Marguerite Durand, the brilliant actress of the Comdédie Française, had quit everything to marry Georges Laguerre in 1888. Séverine had met her in the conspiratorial atmosphere of her salon during the heyday of General Boulanger. A young, blonde beauty Durand enjoyed her social life and was a strong supporter of Boulanger, but she was intelligent and critical and no blind zealot. Although nine years her senior, Séverine hit it off with her right away, finding in her not only a friend but a surrogate younger sister. They saw each other often, going to dinner and the theater, Séverine’s continuing passion and Marguerite’s former milieu. She and Sarah Bernhardt would become Séverine’s two best, livelong friends. However, Marguerite’s marriage to Laguerre was incompatible and they separated in 1891 (eventually divorcing in 1895), forcing her to earn a living. Like Séverine she turned to journalism.
Writing for Le Figaro, Durand was sent to an International Feminist Congress in 1896 to write a nice little satirical piece. She went there indifferent, ready to have fun. She came away transformed, ready to take up arms. She refused to write the article for Le Figaro and dedicated the rest of her life to fighting for women’s rights, for which she would become a sort of muse. Her ambition was to found a feminist newspaper. Not just feminist in its editorial line, but really feminist: written, directed, administered, printed, everything run exclusively by women. And not just a paper for women, but a paper for everyone, like any other, covering politics, economics, culture and society. Such a thing was unprecedented in history. Not even in the United States or England, the hotbeds of feminism, had such a thing been accomplished, but by the autumn of 1897 she had found the money. And the name: La Fronde, i.e. Revolt.
One of the first people Marguerite Durand approached to collaborate with her was, of course, Séverine. The paper just could not appear without her. Séverine was hesitant, knowing La Fronde could not pay her going rates, and reluctant about the political stance and editorial control because she was entering the battle for Dreyfus and already facing antagonism. First of all Durand assured her the paper was pro-Dreyfus, but of course the money was another thing. She was paying all the women the same rates as men, the female typographers received the same wages as unionized males—the only man in the building was the old janitor—so, yes, she would have to take a pay cut. But she, like all the writers, would enjoy complete editorial freedom because the paper belonged to no organization and cared only for quality. They negotiated hard, but not too long, and Séverine joined the team. The first edition hit the streets on December 9 1897, barely a year and a half after it’s quixotic conception at the feminist congress.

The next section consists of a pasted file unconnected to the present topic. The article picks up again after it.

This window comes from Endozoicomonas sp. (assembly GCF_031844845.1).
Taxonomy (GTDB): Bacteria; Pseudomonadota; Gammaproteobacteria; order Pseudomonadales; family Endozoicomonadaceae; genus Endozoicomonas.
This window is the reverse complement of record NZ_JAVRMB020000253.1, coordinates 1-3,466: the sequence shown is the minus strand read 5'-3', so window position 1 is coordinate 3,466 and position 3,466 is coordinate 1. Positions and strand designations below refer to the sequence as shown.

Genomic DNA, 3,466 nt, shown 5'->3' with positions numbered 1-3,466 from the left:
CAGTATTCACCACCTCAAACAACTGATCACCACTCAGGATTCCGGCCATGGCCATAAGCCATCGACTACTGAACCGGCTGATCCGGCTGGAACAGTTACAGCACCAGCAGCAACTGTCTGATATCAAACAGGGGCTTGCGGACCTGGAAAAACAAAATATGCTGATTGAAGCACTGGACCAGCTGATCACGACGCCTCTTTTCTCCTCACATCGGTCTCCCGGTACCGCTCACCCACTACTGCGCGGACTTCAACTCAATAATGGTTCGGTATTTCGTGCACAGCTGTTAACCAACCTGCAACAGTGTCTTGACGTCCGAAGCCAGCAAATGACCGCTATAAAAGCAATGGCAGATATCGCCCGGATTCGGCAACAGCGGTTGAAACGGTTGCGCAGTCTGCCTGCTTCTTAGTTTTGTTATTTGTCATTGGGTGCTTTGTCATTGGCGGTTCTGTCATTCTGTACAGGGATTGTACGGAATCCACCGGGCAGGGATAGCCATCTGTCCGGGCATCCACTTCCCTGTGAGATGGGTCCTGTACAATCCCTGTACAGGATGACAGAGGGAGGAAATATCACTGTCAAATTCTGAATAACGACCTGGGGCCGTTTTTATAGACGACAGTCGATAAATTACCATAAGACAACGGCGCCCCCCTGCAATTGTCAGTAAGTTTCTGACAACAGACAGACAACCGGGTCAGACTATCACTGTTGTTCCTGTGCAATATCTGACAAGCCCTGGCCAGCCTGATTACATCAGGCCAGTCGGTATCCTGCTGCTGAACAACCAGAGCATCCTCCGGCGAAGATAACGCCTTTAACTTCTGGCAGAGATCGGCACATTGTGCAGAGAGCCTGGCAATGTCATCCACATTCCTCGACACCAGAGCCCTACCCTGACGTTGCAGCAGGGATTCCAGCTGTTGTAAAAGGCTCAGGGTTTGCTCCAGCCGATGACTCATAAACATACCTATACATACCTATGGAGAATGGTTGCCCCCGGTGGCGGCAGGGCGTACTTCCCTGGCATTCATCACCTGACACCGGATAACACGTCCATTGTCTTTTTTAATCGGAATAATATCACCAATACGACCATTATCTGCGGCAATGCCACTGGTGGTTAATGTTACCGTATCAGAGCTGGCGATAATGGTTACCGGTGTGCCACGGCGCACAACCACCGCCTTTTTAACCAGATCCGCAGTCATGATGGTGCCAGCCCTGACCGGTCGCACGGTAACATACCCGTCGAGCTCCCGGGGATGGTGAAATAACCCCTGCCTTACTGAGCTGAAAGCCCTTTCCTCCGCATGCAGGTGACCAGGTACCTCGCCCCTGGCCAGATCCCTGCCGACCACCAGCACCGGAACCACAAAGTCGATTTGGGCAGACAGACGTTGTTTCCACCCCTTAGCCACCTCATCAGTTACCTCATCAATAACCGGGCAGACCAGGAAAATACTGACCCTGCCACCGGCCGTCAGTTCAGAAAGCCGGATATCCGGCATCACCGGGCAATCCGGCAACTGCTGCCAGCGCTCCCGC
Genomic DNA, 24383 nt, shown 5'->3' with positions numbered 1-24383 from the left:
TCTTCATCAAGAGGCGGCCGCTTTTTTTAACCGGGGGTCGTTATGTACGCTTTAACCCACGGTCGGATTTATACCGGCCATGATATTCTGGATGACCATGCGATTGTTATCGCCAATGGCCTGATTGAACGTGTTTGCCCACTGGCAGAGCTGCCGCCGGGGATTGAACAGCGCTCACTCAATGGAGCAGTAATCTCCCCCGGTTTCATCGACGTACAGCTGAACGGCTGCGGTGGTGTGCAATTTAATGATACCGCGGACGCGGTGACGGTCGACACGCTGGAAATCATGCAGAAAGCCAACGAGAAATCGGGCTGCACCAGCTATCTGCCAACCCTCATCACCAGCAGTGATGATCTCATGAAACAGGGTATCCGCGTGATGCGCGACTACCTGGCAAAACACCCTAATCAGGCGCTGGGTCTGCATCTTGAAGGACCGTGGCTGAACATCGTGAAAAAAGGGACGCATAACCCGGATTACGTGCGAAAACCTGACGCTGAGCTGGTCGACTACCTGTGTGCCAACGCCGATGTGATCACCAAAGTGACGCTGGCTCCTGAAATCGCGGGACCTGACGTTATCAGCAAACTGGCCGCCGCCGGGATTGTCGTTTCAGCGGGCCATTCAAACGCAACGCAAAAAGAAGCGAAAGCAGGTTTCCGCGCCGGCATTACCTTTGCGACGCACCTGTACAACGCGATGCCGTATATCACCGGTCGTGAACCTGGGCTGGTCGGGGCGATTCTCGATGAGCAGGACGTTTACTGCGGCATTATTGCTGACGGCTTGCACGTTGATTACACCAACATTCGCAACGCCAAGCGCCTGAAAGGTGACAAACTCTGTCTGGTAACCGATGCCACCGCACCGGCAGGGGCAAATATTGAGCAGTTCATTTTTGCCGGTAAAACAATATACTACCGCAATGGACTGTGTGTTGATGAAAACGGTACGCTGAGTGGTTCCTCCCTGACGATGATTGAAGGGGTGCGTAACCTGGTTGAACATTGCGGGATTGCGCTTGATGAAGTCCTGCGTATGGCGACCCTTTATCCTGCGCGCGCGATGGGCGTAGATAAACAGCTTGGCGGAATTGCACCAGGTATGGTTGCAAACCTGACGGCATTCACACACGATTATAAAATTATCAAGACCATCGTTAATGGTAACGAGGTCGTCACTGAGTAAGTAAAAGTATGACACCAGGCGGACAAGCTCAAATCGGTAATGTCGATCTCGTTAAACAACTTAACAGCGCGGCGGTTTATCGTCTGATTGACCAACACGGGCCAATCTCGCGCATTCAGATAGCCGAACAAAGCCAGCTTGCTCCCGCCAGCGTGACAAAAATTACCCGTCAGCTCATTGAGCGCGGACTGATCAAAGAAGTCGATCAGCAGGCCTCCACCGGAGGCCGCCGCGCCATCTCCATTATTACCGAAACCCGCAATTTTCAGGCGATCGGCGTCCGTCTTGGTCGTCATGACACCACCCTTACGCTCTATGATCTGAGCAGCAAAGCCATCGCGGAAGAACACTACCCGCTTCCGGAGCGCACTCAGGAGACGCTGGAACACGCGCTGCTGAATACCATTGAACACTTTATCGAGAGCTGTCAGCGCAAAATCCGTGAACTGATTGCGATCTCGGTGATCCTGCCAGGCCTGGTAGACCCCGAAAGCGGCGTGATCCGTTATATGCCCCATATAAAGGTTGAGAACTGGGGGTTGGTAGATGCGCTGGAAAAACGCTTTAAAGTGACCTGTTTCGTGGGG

Séverine’s articles appeared on the front page under the rubric “Notes d’une frondeuse” (Notes of a Rebel), the same title as the collection of articles about the Dreyfus Affair that she would publish in 1900. It was a haven for her, a refuge where she could write with humor or venom or outrage without censorship. After Zola’s trial, as the weeks rolled by, the camp of dreyfusards had grown, but their anti-Semite, nationalist adversaries had also strengthened their ranks and the battle was fiercely fought in public, in private and in the papers. Anti-Semitism had impregnated all levels of society, especially the different schools of socialists who argued bitterly among themselves as to which side to take. For others it was purely a matter of patriotism, of love of country, which quickly turned into a feeling of hatred for foreigners. Most anarchists sat on the sidelines and watched, waiting, their patriotism being defined by Sébastien Faure: a chemical product containing 40 grams of love and 60 grams of hate.
Séverine covered the case rigorously after the parody of the Esterhazy trial in 1898 where he was acquitted despite glaring evidence against him. Doubts about Dreyfus’ innocence had vanished and a retrial seemed assured. But Séverine soon faced a different battle in her life. She was forty-four years old in the spring of 1899 when she started suffering from fatigue. She thought it was a result of the good fight after years of combat had battered her health, but the doctor told her it was more serious, something in the ovaries or uterus that she would rather not think about but that would need a hysterectomy immediately. She was bedridden with her mother at her side, but she continued writing up to the last minute because she needed the money but more importantly because she needed to forget her fear… of pain, of suffering and especially of death. On March 16 1899, she went under the knife.
The operation lasted a few hours and when she woke up Sarah Bernhardt and Marguerite Durand were there for her. When she asked how she looked they stammered. Finally they brought her a mirror and she stared blankly into it—her golden hair had turned totally white. “I prefer to be a young old woman than an old young woman,” she said with good grace. But she had little time to recuperate before jumping back into the fire.
La Fronde was a paper for all women no matter what their religion or race, but it was ostensibly pro-Dreyfus. On the other hand the big press along with the government was almost completely anti-dreyfusard and their arms were long and powerful. With the commercially-condemning dreyfusard slant came a lawsuit for illegally employing women: the typesetters night work was an infraction of the protectionist laws of 1892. And the subversive paper was banned from girls’ schools and factories where women were working. Money dried up and the ship sank. In October 1903 La Fronde closed its doors, but not before playing its role and setting a historic standard for feminists around the world.
 See 9-General Boulanger.
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